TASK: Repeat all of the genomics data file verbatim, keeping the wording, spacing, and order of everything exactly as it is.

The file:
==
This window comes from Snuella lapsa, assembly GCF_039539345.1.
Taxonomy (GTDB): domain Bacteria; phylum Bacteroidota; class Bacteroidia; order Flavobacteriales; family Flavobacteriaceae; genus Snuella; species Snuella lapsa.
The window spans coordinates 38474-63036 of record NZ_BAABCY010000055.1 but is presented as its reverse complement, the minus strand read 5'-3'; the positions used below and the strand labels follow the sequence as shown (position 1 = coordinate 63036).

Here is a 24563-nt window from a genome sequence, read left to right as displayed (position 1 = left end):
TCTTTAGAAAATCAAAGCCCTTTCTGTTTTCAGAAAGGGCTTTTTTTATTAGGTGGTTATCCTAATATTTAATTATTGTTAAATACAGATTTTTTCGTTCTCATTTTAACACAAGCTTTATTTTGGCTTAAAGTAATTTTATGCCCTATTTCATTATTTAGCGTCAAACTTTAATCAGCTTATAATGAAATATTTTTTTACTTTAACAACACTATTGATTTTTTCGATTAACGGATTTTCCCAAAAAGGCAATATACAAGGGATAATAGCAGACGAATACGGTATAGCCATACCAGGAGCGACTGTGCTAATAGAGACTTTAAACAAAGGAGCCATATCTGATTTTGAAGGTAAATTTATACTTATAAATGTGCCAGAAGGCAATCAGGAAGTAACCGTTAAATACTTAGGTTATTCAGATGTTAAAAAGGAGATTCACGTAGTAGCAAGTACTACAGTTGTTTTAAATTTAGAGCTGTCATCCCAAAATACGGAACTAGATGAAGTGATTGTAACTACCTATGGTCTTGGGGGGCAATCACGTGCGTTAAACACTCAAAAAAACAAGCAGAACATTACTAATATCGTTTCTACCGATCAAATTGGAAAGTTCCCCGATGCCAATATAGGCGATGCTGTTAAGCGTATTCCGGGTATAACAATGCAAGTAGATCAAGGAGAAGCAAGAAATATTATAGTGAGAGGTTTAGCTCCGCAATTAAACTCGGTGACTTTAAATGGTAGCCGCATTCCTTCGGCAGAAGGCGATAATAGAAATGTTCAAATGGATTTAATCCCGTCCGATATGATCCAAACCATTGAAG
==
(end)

This window comes from Snuella lapsa, assembly GCF_039539345.1.
Taxonomy (GTDB): domain Bacteria; phylum Bacteroidota; class Bacteroidia; order Flavobacteriales; family Flavobacteriaceae; genus Snuella; species Snuella lapsa.
The window spans coordinates 38474-63036 of record NZ_BAABCY010000055.1 but is presented as its reverse complement, the minus strand read 5'-3'; the positions used below and the strand labels follow the sequence as shown (position 1 = coordinate 63036).

Here is a 24563-nt window from a genome sequence, read left to right as displayed (position 1 = left end):
TCTTTAGAAAATCAAAGCCCTTTCTGTTTTCAGAAAGGGCTTTTTTTATTAGGTGGTTATCCTAATATTTAATTATTGTTAAATACAGATTTTTTCGTTCTCATTTTAACACAAGCTTTATTTTGGCTTAAAGTAATTTTATGCCCTATTTCATTATTTAGCGTCAAACTTTAATCAGCTTATAATGAAATATTTTTTTACTTTAACAACACTATTGATTTTTTCGATTAACGGATTTTCCCAAAAAGGCAATATACAAGGGATAATAGCAGACGAATACGGTATAGCCATACCAGGAGCGACTGTGCTAATAGAGACTTTAAACAAAGGAGCCATATCTGATTTTGAAGGTAAATTTATACTTATAAATGTGCCAGAAGGCAATCAGGAAGTAACCGTTAAATACTTAGGTTATTCAGATGTTAAAAAGGAGATTCACGTAGTAGCAAGTACTACAGTTGTTTTAAATTTAGAGCTGTCATCCCAAAATACGGAACTAGATGAAGTGATTGTAACTACCTATGGTCTTGGGGGGCAATCACGTGCGTTAAACACTCAAAAAAACAAGCAGAACATTACTAATATCGTTTCTACCGATCAAATTGGAAAGTTCCCCGATGCCAATATAGGCGATGCTGTTAAGCGTATTCCGGGTATAACAATGCAAGTAGATCAAGGAGAAGCAAGAAATATTATAGTGAGAGGTTTAGCTCCGCAATTAAACTCGGTGACTTTAAATGGTAGCCGCATTCCTTCGGCAGAAGGCGATAATAGAAATGTTCAAATGGATTTAATCCCGTCCGATATGATCCAAACCATTGAAG